Turkey Dumps on Israel, Workers Protest

YERUSHALAYIM -
Manufacturer’s Union Chairman Shraga Brosh. (Yonatan Sindel/Flash90)

Turkey has been dumping on Israel again, but this time it’s not the rhetorical dumping of the infamous Erdogan variety. It’s a kind of dumping that’s done with trucks.

Workers from Israel’s Hartuv cement company held a demonstration outside the ministry of finance on Wednesday to protest the dumping of cheap Turkish cement on the local market, threatening the loss of hundreds of jobs, according to Arutz Sheva.

The importation of cement from Turkey—and Greece—at market-busting prices could force the closing of the cement factory in Beit Shemesh, portending financial catastrophe for many families in the area whose breadwinners are employed there.

They demanded that Finance Minister Moshe Kahlon put a stop to it.

“It does not make sense that the State of Israel told us to come to work and produce high quality cement in order to increase competition, and then it allows Erdogan to flood the country with cheaper cement than what is known in Turkey,” said Avi Elimelech, chairman of the workers’ union and electrical engineer at the Hartuv factory in Beit Shemesh.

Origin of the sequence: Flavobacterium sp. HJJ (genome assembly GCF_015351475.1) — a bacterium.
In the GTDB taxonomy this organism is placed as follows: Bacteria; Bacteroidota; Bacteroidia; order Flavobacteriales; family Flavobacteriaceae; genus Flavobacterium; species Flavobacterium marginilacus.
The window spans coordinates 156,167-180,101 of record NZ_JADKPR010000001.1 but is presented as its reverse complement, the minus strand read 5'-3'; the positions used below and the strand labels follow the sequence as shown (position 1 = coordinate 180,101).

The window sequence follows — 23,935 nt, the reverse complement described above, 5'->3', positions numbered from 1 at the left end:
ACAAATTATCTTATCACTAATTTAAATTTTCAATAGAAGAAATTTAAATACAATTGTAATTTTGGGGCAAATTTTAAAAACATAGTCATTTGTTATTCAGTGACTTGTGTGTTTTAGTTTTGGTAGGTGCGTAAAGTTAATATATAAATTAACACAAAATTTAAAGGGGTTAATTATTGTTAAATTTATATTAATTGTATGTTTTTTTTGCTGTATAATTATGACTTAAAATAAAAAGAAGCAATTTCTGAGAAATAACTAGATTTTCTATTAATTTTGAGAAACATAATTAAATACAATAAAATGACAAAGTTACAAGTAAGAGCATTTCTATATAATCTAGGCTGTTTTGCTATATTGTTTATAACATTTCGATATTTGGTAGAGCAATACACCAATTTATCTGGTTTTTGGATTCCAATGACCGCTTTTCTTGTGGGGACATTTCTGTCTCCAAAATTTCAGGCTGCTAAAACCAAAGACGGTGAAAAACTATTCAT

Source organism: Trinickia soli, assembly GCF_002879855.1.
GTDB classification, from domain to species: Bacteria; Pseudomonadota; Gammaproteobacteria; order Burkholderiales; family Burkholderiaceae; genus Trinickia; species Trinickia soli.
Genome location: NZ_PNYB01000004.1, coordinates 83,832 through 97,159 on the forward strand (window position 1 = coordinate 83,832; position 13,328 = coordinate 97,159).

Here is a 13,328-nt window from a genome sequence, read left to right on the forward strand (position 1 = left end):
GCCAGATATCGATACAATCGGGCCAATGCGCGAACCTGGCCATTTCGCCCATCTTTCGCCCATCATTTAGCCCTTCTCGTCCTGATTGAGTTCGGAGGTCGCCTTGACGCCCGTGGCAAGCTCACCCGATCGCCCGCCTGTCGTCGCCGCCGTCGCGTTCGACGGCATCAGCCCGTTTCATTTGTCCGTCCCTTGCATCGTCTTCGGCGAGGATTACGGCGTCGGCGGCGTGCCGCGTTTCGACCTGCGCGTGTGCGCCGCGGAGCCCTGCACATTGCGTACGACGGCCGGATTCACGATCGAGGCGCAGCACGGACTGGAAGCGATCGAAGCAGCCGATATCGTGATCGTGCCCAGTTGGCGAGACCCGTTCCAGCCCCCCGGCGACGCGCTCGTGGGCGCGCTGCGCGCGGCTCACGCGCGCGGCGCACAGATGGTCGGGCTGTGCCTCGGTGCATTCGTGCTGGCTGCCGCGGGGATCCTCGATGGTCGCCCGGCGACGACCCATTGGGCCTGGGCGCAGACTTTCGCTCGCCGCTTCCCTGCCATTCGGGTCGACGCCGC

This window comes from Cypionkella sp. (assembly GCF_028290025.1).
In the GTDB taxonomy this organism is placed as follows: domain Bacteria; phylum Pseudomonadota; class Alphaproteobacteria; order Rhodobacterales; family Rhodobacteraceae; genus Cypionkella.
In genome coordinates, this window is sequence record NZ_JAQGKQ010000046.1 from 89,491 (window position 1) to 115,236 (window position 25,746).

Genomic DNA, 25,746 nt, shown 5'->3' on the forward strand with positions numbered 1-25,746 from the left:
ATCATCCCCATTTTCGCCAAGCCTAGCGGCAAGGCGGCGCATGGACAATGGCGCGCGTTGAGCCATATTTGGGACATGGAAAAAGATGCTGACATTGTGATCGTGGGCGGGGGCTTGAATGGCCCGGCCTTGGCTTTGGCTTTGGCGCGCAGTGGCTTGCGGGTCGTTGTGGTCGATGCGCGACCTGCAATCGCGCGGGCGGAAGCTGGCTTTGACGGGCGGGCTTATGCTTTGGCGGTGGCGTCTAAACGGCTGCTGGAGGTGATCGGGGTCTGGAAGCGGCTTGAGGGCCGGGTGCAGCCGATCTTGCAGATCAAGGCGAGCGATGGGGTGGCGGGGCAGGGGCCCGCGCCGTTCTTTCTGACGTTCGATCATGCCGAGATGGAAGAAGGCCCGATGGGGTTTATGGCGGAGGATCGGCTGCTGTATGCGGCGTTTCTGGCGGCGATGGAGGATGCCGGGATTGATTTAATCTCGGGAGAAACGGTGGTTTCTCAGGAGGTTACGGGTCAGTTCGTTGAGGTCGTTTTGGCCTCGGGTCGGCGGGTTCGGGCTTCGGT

“It does not make sense that hundreds of families from Beit Shemesh and the surrounding area will be harmed like this. We do not seek to stop imports, we do not ask for privileges, only to do the logical and right thing, and to allow us to make a decent living and to compete fairly. ”

Shraga Brosh, president of the Manufacturers Association of Israel, likewise inveighed against the government: “Importing at dumping prices constitutes a violation of both international trade agreements and Israeli law, and today imports are severely damaging the local cement industry.”

“Today in the state of Israel, there are only two local cement producers that employ hundreds directly and thousands of others second and third-hand, alongside a number of importers, and it is our responsibility as a state to protect them and ensure that their factories will continue to function.